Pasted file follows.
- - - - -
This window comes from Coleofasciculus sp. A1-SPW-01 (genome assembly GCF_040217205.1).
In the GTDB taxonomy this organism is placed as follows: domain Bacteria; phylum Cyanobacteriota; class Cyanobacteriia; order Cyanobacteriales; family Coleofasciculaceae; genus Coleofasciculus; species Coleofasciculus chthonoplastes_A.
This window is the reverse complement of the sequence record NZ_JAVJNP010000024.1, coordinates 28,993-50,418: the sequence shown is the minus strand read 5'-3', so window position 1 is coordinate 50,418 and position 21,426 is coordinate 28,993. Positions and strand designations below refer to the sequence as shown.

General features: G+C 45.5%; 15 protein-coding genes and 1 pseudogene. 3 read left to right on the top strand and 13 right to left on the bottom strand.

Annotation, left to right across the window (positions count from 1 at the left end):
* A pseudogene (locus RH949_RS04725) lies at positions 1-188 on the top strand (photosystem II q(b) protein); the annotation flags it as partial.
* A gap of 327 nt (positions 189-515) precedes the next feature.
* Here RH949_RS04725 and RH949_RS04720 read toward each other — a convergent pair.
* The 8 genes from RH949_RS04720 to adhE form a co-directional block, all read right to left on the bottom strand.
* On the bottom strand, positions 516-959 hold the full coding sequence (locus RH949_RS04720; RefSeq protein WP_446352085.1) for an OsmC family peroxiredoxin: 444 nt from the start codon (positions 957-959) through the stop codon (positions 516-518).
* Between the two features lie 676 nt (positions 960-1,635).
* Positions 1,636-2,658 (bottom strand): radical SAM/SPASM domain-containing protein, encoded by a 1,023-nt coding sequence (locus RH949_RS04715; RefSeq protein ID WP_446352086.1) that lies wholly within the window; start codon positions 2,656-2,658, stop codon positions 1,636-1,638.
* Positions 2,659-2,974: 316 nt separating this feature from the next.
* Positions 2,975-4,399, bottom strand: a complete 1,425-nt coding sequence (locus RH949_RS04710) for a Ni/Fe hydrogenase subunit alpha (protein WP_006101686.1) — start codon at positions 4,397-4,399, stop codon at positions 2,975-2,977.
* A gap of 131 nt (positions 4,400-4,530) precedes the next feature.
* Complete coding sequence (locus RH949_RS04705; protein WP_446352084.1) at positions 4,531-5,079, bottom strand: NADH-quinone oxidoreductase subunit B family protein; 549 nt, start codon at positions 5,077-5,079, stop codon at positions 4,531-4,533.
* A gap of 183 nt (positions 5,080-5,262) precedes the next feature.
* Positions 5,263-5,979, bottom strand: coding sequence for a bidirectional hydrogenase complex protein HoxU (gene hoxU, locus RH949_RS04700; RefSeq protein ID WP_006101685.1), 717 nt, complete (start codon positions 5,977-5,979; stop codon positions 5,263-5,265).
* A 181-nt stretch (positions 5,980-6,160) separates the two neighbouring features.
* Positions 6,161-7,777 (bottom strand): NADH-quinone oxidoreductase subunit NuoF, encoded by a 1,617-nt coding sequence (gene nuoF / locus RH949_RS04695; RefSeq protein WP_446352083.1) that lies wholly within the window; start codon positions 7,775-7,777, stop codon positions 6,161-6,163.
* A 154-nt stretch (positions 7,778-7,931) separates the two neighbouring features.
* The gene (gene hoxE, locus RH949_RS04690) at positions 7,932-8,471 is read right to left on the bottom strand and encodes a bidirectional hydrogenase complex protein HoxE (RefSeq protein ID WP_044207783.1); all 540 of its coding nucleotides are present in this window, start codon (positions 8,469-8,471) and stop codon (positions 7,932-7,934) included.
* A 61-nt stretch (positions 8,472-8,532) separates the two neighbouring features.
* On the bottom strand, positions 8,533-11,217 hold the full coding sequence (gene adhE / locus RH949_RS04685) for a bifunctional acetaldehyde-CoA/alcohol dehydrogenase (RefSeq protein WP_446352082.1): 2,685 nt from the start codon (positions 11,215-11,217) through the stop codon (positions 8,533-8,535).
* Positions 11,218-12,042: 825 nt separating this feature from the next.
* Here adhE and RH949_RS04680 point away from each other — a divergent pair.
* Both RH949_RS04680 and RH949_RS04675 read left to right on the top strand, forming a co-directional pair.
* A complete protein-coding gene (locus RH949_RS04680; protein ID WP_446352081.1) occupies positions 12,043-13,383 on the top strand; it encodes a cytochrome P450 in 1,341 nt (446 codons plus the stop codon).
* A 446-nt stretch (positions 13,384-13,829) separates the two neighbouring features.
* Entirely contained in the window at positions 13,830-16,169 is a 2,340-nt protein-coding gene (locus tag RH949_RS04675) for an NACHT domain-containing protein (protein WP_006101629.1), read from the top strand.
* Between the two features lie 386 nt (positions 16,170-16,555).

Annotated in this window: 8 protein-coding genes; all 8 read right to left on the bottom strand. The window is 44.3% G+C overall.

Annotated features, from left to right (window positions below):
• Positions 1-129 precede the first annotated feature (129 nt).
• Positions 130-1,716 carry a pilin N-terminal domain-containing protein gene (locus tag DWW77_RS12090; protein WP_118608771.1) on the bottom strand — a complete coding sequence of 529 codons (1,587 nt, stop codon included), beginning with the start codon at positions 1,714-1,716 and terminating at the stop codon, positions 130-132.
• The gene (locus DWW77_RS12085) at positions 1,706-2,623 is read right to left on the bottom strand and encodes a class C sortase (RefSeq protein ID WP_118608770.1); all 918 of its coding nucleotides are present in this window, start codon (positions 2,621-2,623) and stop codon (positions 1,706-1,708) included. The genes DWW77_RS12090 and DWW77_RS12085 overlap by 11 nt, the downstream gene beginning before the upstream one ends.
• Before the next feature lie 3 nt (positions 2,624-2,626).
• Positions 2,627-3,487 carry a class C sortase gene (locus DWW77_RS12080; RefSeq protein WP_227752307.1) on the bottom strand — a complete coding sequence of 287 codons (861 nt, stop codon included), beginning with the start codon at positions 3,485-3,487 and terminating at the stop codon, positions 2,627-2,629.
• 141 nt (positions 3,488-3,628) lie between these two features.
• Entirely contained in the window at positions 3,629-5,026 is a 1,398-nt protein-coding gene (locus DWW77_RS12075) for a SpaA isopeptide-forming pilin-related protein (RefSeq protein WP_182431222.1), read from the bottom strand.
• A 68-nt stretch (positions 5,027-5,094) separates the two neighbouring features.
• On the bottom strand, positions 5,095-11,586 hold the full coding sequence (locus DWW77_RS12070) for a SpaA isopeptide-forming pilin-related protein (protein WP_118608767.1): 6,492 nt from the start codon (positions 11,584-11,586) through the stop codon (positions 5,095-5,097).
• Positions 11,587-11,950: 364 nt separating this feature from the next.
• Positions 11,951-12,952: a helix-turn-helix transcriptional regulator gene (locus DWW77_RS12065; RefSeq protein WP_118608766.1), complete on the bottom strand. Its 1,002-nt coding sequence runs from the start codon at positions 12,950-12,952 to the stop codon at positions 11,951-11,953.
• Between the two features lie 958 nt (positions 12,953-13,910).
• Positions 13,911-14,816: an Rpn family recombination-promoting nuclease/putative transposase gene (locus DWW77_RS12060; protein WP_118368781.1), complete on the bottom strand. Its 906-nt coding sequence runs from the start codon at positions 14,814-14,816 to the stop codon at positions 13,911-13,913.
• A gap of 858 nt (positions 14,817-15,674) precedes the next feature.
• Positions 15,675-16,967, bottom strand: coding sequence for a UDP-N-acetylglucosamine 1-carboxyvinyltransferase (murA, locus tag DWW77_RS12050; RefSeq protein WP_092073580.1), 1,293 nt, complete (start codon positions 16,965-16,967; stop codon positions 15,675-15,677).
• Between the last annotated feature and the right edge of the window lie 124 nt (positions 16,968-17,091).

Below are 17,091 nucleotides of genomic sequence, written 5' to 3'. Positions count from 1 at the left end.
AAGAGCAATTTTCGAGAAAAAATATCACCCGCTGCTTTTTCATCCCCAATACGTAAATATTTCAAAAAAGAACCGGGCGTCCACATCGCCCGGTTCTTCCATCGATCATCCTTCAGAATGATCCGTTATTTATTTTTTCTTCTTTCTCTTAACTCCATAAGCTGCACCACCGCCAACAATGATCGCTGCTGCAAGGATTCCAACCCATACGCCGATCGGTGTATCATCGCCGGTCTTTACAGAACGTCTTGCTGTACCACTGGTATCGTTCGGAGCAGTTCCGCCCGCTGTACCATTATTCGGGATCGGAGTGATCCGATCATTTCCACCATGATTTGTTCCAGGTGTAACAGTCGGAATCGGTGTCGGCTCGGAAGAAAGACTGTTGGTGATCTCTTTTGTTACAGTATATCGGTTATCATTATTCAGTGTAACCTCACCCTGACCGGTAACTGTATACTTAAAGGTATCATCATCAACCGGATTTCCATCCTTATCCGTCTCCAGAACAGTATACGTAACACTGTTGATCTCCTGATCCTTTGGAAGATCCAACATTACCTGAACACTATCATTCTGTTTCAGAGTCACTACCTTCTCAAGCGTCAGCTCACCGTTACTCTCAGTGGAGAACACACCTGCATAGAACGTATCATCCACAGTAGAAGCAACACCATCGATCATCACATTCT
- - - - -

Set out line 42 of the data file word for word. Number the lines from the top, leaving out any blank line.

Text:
• On the bottom strand, positions 5,095-11,586 hold the full coding sequence (locus DWW77_RS12070) for a SpaA isopeptide-forming pilin-related protein (protein WP_118608767.1): 6,492 nt from the start codon (positions 11,584-11,586) through the stop codon (positions 5,095-5,097).